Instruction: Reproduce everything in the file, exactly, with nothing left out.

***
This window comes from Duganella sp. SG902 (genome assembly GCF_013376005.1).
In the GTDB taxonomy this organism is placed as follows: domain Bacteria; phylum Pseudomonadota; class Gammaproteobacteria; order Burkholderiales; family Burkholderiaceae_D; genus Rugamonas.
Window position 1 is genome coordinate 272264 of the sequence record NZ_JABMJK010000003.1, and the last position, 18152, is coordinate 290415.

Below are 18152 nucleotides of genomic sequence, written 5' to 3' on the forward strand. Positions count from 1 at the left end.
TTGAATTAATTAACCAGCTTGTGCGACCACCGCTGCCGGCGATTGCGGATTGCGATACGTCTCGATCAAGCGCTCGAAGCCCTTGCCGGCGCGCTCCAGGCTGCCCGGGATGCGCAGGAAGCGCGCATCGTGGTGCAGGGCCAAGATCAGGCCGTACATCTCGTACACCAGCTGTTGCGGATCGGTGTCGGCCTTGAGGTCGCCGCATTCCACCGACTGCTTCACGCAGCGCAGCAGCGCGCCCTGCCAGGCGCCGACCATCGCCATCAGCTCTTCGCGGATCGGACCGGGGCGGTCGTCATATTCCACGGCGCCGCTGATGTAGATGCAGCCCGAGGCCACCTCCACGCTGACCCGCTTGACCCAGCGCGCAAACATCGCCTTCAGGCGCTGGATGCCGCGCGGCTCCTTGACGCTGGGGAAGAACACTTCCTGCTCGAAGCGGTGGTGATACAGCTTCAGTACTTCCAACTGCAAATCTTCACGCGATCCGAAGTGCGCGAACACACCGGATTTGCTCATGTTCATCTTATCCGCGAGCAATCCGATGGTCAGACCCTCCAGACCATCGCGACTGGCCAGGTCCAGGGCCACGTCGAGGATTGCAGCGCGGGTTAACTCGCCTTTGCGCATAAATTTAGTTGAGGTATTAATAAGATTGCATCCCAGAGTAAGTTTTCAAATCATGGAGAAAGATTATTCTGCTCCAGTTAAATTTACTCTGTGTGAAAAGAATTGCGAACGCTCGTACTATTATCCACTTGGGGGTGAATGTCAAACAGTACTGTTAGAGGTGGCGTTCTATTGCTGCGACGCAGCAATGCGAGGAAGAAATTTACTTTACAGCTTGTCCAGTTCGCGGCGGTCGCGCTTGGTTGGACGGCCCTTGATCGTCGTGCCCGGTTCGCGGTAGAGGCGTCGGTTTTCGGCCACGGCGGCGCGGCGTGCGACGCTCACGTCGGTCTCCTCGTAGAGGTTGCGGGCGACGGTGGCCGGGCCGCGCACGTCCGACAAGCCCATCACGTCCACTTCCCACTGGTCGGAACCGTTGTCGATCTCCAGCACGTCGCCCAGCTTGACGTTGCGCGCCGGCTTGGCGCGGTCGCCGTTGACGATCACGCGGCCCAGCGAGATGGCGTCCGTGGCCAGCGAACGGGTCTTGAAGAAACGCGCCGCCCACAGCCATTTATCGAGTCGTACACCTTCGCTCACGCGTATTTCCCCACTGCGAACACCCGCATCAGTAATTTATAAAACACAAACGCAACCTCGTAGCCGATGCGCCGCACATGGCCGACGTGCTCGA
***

This window comes from Duganella sp. SG902 (genome assembly GCF_013376005.1).
In the GTDB taxonomy this organism is placed as follows: domain Bacteria; phylum Pseudomonadota; class Gammaproteobacteria; order Burkholderiales; family Burkholderiaceae_D; genus Rugamonas.
Window position 1 is genome coordinate 272264 of the sequence record NZ_JABMJK010000003.1, and the last position, 18152, is coordinate 290415.

Below are 18152 nucleotides of genomic sequence, written 5' to 3' on the forward strand. Positions count from 1 at the left end.
TTGAATTAATTAACCAGCTTGTGCGACCACCGCTGCCGGCGATTGCGGATTGCGATACGTCTCGATCAAGCGCTCGAAGCCCTTGCCGGCGCGCTCCAGGCTGCCCGGGATGCGCAGGAAGCGCGCATCGTGGTGCAGGGCCAAGATCAGGCCGTACATCTCGTACACCAGCTGTTGCGGATCGGTGTCGGCCTTGAGGTCGCCGCATTCCACCGACTGCTTCACGCAGCGCAGCAGCGCGCCCTGCCAGGCGCCGACCATCGCCATCAGCTCTTCGCGGATCGGACCGGGGCGGTCGTCATATTCCACGGCGCCGCTGATGTAGATGCAGCCCGAGGCCACCTCCACGCTGACCCGCTTGACCCAGCGCGCAAACATCGCCTTCAGGCGCTGGATGCCGCGCGGCTCCTTGACGCTGGGGAAGAACACTTCCTGCTCGAAGCGGTGGTGATACAGCTTCAGTACTTCCAACTGCAAATCTTCACGCGATCCGAAGTGCGCGAACACACCGGATTTGCTCATGTTCATCTTATCCGCGAGCAATCCGATGGTCAGACCCTCCAGACCATCGCGACTGGCCAGGTCCAGGGCCACGTCGAGGATTGCAGCGCGGGTTAACTCGCCTTTGCGCATAAATTTAGTTGAGGTATTAATAAGATTGCATCCCAGAGTAAGTTTTCAAATCATGGAGAAAGATTATTCTGCTCCAGTTAAATTTACTCTGTGTGAAAAGAATTGCGAACGCTCGTACTATTATCCACTTGGGGGTGAATGTCAAACAGTACTGTTAGAGGTGGCGTTCTATTGCTGCGACGCAGCAATGCGAGGAAGAAATTTACTTTACAGCTTGTCCAGTTCGCGGCGGTCGCGCTTGGTTGGACGGCCCTTGATCGTCGTGCCCGGTTCGCGGTAGAGGCGTCGGTTTTCGGCCACGGCGGCGCGGCGTGCGACGCTCACGTCGGTCTCCTCGTAGAGGTTGCGGGCGACGGTGGCCGGGCCGCGCACGTCCGACAAGCCCATCACGTCCACTTCCCACTGGTCGGAACCGTTGTCGATCTCCAGCACGTCGCCCAGCTTGACGTTGCGCGCCGGCTTGGCGCGGTCGCCGTTGACGATCACGCGGCCCAGCGAGATGGCGTCCGTGGCCAGCGAACGGGTCTTGAAGAAACGCGCCGCCCACAGCCATTTATCGAGTCGTACACCTTCGCTCACGCGTATTTCCCCACTGCGAACACCCGCATCAGTAATTTATAAAACACAAACGCAACCTCGTAGCCGATGCGCCGCACATGGCCGACGTGCTCGA